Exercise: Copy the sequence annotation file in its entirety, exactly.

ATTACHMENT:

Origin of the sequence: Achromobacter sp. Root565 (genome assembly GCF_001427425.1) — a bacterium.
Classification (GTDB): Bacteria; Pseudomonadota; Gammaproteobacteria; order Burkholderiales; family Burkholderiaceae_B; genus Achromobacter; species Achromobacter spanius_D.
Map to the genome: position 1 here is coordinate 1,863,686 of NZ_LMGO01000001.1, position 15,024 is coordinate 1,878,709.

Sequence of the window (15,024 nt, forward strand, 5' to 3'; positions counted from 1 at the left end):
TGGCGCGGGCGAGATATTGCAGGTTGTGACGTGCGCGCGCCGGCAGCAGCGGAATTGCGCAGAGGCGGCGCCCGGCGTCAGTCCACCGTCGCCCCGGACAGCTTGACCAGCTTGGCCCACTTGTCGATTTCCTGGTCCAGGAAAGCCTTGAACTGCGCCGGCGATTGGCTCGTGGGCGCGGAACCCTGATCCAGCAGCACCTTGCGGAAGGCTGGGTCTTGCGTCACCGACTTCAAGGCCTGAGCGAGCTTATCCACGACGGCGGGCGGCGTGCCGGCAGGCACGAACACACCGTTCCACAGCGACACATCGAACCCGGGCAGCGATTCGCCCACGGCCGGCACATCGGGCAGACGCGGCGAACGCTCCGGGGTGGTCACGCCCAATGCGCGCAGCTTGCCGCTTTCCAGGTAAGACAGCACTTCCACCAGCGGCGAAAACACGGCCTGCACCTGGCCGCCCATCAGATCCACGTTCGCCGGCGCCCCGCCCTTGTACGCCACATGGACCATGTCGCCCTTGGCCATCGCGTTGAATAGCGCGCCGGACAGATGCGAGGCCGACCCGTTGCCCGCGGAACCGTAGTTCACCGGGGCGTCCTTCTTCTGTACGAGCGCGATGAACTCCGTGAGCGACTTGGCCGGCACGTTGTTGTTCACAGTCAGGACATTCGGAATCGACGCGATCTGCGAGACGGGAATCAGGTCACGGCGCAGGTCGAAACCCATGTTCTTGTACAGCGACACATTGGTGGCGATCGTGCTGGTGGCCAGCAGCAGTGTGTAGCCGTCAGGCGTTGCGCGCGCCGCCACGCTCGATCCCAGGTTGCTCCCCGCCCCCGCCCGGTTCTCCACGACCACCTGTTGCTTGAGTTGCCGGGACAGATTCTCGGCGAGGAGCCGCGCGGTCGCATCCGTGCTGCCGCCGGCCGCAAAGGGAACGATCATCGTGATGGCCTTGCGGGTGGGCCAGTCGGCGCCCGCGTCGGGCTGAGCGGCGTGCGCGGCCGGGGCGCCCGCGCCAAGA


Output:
Origin of the sequence: Achromobacter sp. Root565 (genome assembly GCF_001427425.1) — a bacterium.
Classification (GTDB): Bacteria; Pseudomonadota; Gammaproteobacteria; order Burkholderiales; family Burkholderiaceae_B; genus Achromobacter; species Achromobacter spanius_D.
Map to the genome: position 1 here is coordinate 1,863,686 of NZ_LMGO01000001.1, position 15,024 is coordinate 1,878,709.

Sequence of the window (15,024 nt, forward strand, 5' to 3'; positions counted from 1 at the left end):
TGGCGCGGGCGAGATATTGCAGGTTGTGACGTGCGCGCGCCGGCAGCAGCGGAATTGCGCAGAGGCGGCGCCCGGCGTCAGTCCACCGTCGCCCCGGACAGCTTGACCAGCTTGGCCCACTTGTCGATTTCCTGGTCCAGGAAAGCCTTGAACTGCGCCGGCGATTGGCTCGTGGGCGCGGAACCCTGATCCAGCAGCACCTTGCGGAAGGCTGGGTCTTGCGTCACCGACTTCAAGGCCTGAGCGAGCTTATCCACGACGGCGGGCGGCGTGCCGGCAGGCACGAACACACCGTTCCACAGCGACACATCGAACCCGGGCAGCGATTCGCCCACGGCCGGCACATCGGGCAGACGCGGCGAACGCTCCGGGGTGGTCACGCCCAATGCGCGCAGCTTGCCGCTTTCCAGGTAAGACAGCACTTCCACCAGCGGCGAAAACACGGCCTGCACCTGGCCGCCCATCAGATCCACGTTCGCCGGCGCCCCGCCCTTGTACGCCACATGGACCATGTCGCCCTTGGCCATCGCGTTGAATAGCGCGCCGGACAGATGCGAGGCCGACCCGTTGCCCGCGGAACCGTAGTTCACCGGGGCGTCCTTCTTCTGTACGAGCGCGATGAACTCCGTGAGCGACTTGGCCGGCACGTTGTTGTTCACAGTCAGGACATTCGGAATCGACGCGATCTGCGAGACGGGAATCAGGTCACGGCGCAGGTCGAAACCCATGTTCTTGTACAGCGACACATTGGTGGCGATCGTGCTGGTGGCCAGCAGCAGTGTGTAGCCGTCAGGCGTTGCGCGCGCCGCCACGCTCGATCCCAGGTTGCTCCCCGCCCCCGCCCGGTTCTCCACGACCACCTGTTGCTTGAGTTGCCGGGACAGATTCTCGGCGAGGAGCCGCGCGGTCGCATCCGTGCTGCCGCCGGCCGCAAAGGGAACGATCATCGTGATGGCCTTGCGGGTGGGCCAGTCGGCGCCCGCGTCGGGCTGAGCGGCGTGCGCGGCCGGGGCGCCCGCGCCAAGA